When he came back home from Morehouse, Crump worked at AT&T for four years in processing and cost analysis for different AT&T centers around the country, on issues directly impacting people’s company jobs. “That experience helped me in trying to balance what’s necessary versus a want especially during COVID,” said Crump. His community involvement experience coaching little league, a parent boy scout leader, and Toys for Tots. His legal training prepared him, he said, to be a more effective tenant advocate.
Crump is a proud member of Team Baraka.
“The mayor and his team did an amazing job during the pandemic,” he said. “Some people disagreed with the shutdown but they do not have all the information he has. We elected him and put him in a place of trust and he did the right thing for the people and the people coming to visit. In the long run, it helped make Newark a safer city and I am 100% behind what he did with the mask mandates and shutting down the city. We are where we are right now because it takes a strong leader to do that. There’s not a crisis we need to get ahead of the city. We’re already prepared. We’ve been through the initial volley of COVID and the Omicron, but the city is prepared for anything that will come down. We have great visionary leader who is doing great things.”
He described Team Baraka as a strong local ticket, with candidates united by a commitment to the community.
“The first thing I believe is Newark is in our hearts,” said Crump. “That’s critical. We won’t always agree, but we’re not disagreeing for the sake of disagreeing. We may not take the same path but we all want to do something better for the residents. It’s important to have a team like that. Everyone has different strengths. People stand up at council meetings and say we’re puppets, behold to the mayor. That’s not true. I’ve never gotten a phone call about how to vote. That doesn’t happen, at least as far as I know. All the individuals are type a personalities. We want what’s best, and won’t blindly follow the mayor.”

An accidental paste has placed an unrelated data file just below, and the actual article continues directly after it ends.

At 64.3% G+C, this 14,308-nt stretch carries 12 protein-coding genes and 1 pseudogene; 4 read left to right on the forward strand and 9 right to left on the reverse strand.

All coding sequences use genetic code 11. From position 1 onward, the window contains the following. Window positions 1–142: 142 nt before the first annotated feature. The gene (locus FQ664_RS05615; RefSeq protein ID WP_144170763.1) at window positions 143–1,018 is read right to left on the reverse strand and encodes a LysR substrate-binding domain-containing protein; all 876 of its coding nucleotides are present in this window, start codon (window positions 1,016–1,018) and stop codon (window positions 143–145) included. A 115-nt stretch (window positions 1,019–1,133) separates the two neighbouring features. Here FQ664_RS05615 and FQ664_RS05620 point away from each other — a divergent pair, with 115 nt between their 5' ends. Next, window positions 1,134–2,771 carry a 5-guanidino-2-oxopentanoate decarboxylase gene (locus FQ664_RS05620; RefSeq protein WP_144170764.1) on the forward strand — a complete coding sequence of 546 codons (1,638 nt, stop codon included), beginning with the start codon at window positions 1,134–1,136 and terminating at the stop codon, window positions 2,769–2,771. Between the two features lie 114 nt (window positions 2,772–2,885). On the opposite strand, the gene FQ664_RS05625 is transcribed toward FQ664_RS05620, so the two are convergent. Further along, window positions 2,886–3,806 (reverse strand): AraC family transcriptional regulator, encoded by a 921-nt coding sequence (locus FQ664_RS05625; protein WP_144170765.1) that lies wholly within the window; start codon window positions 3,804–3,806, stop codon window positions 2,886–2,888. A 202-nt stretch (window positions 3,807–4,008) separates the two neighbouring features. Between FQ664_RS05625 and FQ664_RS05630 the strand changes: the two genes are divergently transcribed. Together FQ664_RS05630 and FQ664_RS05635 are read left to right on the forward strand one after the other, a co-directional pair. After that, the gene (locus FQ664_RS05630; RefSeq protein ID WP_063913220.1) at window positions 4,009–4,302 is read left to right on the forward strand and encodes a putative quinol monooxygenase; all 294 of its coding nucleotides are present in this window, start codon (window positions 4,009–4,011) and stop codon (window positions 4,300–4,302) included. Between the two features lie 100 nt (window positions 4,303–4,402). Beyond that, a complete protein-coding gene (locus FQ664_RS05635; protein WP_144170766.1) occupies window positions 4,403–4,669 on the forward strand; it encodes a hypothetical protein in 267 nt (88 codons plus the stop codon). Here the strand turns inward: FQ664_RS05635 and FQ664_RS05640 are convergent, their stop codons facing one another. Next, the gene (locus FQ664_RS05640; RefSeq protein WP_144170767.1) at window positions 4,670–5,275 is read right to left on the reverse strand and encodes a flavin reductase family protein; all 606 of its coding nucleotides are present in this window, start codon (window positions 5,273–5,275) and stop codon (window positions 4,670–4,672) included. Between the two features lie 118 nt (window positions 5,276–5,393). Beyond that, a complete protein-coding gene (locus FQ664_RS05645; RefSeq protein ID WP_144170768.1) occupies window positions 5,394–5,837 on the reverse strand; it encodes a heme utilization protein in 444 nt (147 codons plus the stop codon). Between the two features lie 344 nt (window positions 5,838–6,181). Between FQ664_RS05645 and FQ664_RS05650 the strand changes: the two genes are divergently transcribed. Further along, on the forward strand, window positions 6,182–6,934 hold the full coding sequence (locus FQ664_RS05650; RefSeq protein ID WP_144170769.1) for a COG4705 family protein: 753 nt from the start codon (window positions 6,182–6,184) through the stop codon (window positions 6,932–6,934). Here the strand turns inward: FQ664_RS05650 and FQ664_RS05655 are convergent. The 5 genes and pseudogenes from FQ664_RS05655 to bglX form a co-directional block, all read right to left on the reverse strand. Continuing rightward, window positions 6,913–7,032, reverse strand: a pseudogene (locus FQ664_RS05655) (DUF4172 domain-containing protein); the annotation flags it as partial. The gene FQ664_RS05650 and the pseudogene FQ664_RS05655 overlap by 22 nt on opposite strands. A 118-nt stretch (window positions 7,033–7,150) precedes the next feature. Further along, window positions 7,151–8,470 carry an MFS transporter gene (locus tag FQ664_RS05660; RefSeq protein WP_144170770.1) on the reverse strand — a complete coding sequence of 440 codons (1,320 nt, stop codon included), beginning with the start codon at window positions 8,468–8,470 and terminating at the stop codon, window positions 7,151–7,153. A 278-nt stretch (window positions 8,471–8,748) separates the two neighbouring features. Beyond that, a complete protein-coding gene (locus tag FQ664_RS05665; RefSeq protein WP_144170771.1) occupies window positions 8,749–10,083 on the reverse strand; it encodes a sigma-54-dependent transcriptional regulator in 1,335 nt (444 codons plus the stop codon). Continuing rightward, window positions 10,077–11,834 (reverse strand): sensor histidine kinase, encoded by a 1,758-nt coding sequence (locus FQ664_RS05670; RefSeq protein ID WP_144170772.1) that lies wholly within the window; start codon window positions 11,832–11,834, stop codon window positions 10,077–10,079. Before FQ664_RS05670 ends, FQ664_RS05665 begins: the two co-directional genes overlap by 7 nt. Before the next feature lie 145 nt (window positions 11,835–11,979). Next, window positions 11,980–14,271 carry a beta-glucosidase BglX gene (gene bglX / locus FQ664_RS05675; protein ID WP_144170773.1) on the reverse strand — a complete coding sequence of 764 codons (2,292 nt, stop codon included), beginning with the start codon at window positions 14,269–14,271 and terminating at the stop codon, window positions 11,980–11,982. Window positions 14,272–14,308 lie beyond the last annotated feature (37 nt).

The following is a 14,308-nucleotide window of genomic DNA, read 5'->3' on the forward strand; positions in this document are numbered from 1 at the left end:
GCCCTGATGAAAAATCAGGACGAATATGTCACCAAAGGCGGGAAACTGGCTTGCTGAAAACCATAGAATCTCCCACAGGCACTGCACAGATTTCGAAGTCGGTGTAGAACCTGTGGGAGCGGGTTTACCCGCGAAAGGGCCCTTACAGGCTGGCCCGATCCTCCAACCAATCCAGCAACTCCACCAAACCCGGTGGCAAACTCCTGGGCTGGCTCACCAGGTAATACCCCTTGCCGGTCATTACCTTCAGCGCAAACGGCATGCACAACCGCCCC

Crump prioritizes seniors, those who are economically disadvantaged, the homeless, and has a particular passion for combating autism. He attended this week’s ribbon-cutting ceremony for a new arts live and work space at 505 Clinton Avenue, historically a troubled part of town. The new building, Crump said, “helps anchor that area. The police station is the main hub but then this location right there, residents living in a building vacant and abandoned building and fostering the arts, will help the neighborhood.”
Never a proponent of marijuana legalization, Crump as councilman said now that it’s here, he wants to make sure sellers have equal opportunity to distribute. “If it’s here everybody should prosper,” he said, as he seeks thoughtful implementation of legalization in the city.
Crump never intended to run for his mother’s seat, he says.
The mayor and his team had slated Crump’s running mate, Reverend Louise Rountree, for Mildred Crump’s seat.
The son would fill the term and hand off to Rountree, he told InsiderNJ, but an opening occurred with the retirement of At-Large Councilman Eddie Osborne, he said.
Crump backed Baraka’s 2014 run for mayor, when he defeated Shavar Jeffries.
“It was 2013, believe, and I talked to the mayor and Middy [Baraka, the mayor’s brother]. I knew Shavar and a lot of people tried to pull me that way,” he recalled. “But I believed Ras was going to take Newark to the next level. My mother’s office was next door to his. I saw a lot of what they did and wanted to be a part of it. My mother was definitely a part of it eight years ago and this is an administration that started with a $90 million deficit that this year lowered property taxes. Among all the other accomplishments, how do you not continue to move forward with such great progress? I love the city. I want to see nothing but good, and if we continue doing what we’re doing, the sky’s the limit.”
If it seemed a long way from his own personal throes, and the throes of his wife, in the middle of the COVID crisis, for Crump it was still based in the community, and it was still the same place, and ultimately, he said, it was a place of strength.